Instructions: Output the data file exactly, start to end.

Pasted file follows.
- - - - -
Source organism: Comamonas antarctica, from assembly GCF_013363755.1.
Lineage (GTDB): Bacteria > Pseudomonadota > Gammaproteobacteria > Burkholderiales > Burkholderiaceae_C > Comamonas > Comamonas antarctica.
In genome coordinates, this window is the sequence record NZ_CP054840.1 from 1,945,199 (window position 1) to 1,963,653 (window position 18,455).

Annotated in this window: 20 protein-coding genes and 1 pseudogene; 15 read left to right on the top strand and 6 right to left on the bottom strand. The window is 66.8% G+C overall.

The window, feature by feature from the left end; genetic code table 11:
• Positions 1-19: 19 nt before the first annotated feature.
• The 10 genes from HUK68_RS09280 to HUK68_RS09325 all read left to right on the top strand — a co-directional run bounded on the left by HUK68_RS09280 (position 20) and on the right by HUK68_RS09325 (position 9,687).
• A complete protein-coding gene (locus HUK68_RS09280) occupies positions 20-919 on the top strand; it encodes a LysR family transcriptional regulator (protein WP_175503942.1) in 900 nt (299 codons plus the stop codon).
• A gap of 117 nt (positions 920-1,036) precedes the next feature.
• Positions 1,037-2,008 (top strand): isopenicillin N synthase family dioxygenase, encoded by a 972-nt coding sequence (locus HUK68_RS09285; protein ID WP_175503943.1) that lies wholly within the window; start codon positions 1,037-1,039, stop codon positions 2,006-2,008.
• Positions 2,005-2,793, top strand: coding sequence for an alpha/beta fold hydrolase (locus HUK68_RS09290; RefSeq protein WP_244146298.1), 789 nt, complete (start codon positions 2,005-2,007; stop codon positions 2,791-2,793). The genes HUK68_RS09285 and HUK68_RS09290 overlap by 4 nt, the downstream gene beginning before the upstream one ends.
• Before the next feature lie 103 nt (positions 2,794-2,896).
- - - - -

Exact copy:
Source organism: Comamonas antarctica, from assembly GCF_013363755.1.
Lineage (GTDB): Bacteria > Pseudomonadota > Gammaproteobacteria > Burkholderiales > Burkholderiaceae_C > Comamonas > Comamonas antarctica.
In genome coordinates, this window is the sequence record NZ_CP054840.1 from 1,945,199 (window position 1) to 1,963,653 (window position 18,455).

Annotated in this window: 20 protein-coding genes and 1 pseudogene; 15 read left to right on the top strand and 6 right to left on the bottom strand. The window is 66.8% G+C overall.

The window, feature by feature from the left end; genetic code table 11:
• Positions 1-19: 19 nt before the first annotated feature.
• The 10 genes from HUK68_RS09280 to HUK68_RS09325 all read left to right on the top strand — a co-directional run bounded on the left by HUK68_RS09280 (position 20) and on the right by HUK68_RS09325 (position 9,687).
• A complete protein-coding gene (locus HUK68_RS09280) occupies positions 20-919 on the top strand; it encodes a LysR family transcriptional regulator (protein WP_175503942.1) in 900 nt (299 codons plus the stop codon).
• A gap of 117 nt (positions 920-1,036) precedes the next feature.
• Positions 1,037-2,008 (top strand): isopenicillin N synthase family dioxygenase, encoded by a 972-nt coding sequence (locus HUK68_RS09285; protein ID WP_175503943.1) that lies wholly within the window; start codon positions 1,037-1,039, stop codon positions 2,006-2,008.
• Positions 2,005-2,793, top strand: coding sequence for an alpha/beta fold hydrolase (locus HUK68_RS09290; RefSeq protein WP_244146298.1), 789 nt, complete (start codon positions 2,005-2,007; stop codon positions 2,791-2,793). The genes HUK68_RS09285 and HUK68_RS09290 overlap by 4 nt, the downstream gene beginning before the upstream one ends.
• Before the next feature lie 103 nt (positions 2,794-2,896).